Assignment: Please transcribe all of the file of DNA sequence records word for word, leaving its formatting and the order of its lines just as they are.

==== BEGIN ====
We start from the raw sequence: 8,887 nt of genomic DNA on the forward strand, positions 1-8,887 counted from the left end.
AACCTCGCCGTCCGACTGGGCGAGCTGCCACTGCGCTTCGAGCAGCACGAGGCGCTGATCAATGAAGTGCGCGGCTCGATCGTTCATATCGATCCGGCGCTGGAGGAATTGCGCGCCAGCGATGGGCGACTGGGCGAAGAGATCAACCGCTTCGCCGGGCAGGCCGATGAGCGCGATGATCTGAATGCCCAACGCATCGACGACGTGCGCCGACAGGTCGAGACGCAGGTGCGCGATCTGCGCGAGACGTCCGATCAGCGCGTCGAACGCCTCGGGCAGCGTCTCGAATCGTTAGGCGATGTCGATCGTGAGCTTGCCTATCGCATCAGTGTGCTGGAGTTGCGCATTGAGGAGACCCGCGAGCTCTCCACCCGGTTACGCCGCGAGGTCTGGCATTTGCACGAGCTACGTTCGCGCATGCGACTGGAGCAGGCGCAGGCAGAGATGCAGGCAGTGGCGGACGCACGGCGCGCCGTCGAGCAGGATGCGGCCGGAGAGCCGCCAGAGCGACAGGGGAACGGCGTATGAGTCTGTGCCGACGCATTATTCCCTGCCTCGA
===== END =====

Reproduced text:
We start from the raw sequence: 8,887 nt of genomic DNA on the forward strand, positions 1-8,887 counted from the left end.
AACCTCGCCGTCCGACTGGGCGAGCTGCCACTGCGCTTCGAGCAGCACGAGGCGCTGATCAATGAAGTGCGCGGCTCGATCGTTCATATCGATCCGGCGCTGGAGGAATTGCGCGCCAGCGATGGGCGACTGGGCGAAGAGATCAACCGCTTCGCCGGGCAGGCCGATGAGCGCGATGATCTGAATGCCCAACGCATCGACGACGTGCGCCGACAGGTCGAGACGCAGGTGCGCGATCTGCGCGAGACGTCCGATCAGCGCGTCGAACGCCTCGGGCAGCGTCTCGAATCGTTAGGCGATGTCGATCGTGAGCTTGCCTATCGCATCAGTGTGCTGGAGTTGCGCATTGAGGAGACCCGCGAGCTCTCCACCCGGTTACGCCGCGAGGTCTGGCATTTGCACGAGCTACGTTCGCGCATGCGACTGGAGCAGGCGCAGGCAGAGATGCAGGCAGTGGCGGACGCACGGCGCGCCGTCGAGCAGGATGCGGCCGGAGAGCCGCCAGAGCGACAGGGGAACGGCGTATGAGTCTGTGCCGACGCATTATTCCCTGCCTCGA